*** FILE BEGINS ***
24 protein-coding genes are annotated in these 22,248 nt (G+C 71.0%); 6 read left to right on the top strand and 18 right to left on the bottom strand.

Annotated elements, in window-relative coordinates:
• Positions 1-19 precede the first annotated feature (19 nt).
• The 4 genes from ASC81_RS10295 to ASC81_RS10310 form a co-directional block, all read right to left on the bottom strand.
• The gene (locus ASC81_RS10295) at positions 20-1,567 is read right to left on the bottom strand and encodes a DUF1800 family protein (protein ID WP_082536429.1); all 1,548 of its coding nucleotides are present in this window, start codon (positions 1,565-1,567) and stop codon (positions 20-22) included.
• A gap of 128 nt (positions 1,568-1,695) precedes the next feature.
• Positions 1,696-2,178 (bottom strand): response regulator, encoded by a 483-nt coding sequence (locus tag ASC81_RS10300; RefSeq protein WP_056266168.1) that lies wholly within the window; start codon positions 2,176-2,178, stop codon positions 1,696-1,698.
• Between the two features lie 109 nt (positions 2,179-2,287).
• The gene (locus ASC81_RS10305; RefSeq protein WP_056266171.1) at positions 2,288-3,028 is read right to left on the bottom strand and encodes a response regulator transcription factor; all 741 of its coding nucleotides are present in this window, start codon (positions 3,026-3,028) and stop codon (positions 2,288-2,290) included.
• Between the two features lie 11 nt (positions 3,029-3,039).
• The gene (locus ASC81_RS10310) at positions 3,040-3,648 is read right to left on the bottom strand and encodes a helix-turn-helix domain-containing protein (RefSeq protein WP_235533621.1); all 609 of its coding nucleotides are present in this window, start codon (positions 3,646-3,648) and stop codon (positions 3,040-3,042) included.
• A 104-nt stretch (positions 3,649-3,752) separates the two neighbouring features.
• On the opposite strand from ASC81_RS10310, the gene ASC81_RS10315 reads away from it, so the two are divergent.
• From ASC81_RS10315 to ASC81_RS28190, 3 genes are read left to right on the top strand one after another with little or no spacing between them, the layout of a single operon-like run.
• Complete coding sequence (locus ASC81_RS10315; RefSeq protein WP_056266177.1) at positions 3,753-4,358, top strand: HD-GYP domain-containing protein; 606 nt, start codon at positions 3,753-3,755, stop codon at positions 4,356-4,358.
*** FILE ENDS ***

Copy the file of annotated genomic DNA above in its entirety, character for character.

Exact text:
24 protein-coding genes are annotated in these 22,248 nt (G+C 71.0%); 6 read left to right on the top strand and 18 right to left on the bottom strand.

Annotated elements, in window-relative coordinates:
• Positions 1-19 precede the first annotated feature (19 nt).
• The 4 genes from ASC81_RS10295 to ASC81_RS10310 form a co-directional block, all read right to left on the bottom strand.
• The gene (locus ASC81_RS10295) at positions 20-1,567 is read right to left on the bottom strand and encodes a DUF1800 family protein (protein ID WP_082536429.1); all 1,548 of its coding nucleotides are present in this window, start codon (positions 1,565-1,567) and stop codon (positions 20-22) included.
• A gap of 128 nt (positions 1,568-1,695) precedes the next feature.
• Positions 1,696-2,178 (bottom strand): response regulator, encoded by a 483-nt coding sequence (locus tag ASC81_RS10300; RefSeq protein WP_056266168.1) that lies wholly within the window; start codon positions 2,176-2,178, stop codon positions 1,696-1,698.
• Between the two features lie 109 nt (positions 2,179-2,287).
• The gene (locus ASC81_RS10305; RefSeq protein WP_056266171.1) at positions 2,288-3,028 is read right to left on the bottom strand and encodes a response regulator transcription factor; all 741 of its coding nucleotides are present in this window, start codon (positions 3,026-3,028) and stop codon (positions 2,288-2,290) included.
• Between the two features lie 11 nt (positions 3,029-3,039).
• The gene (locus ASC81_RS10310) at positions 3,040-3,648 is read right to left on the bottom strand and encodes a helix-turn-helix domain-containing protein (RefSeq protein WP_235533621.1); all 609 of its coding nucleotides are present in this window, start codon (positions 3,646-3,648) and stop codon (positions 3,040-3,042) included.
• A 104-nt stretch (positions 3,649-3,752) separates the two neighbouring features.
• On the opposite strand from ASC81_RS10310, the gene ASC81_RS10315 reads away from it, so the two are divergent.
• From ASC81_RS10315 to ASC81_RS28190, 3 genes are read left to right on the top strand one after another with little or no spacing between them, the layout of a single operon-like run.
• Complete coding sequence (locus ASC81_RS10315; RefSeq protein WP_056266177.1) at positions 3,753-4,358, top strand: HD-GYP domain-containing protein; 606 nt, start codon at positions 3,753-3,755, stop codon at positions 4,356-4,358.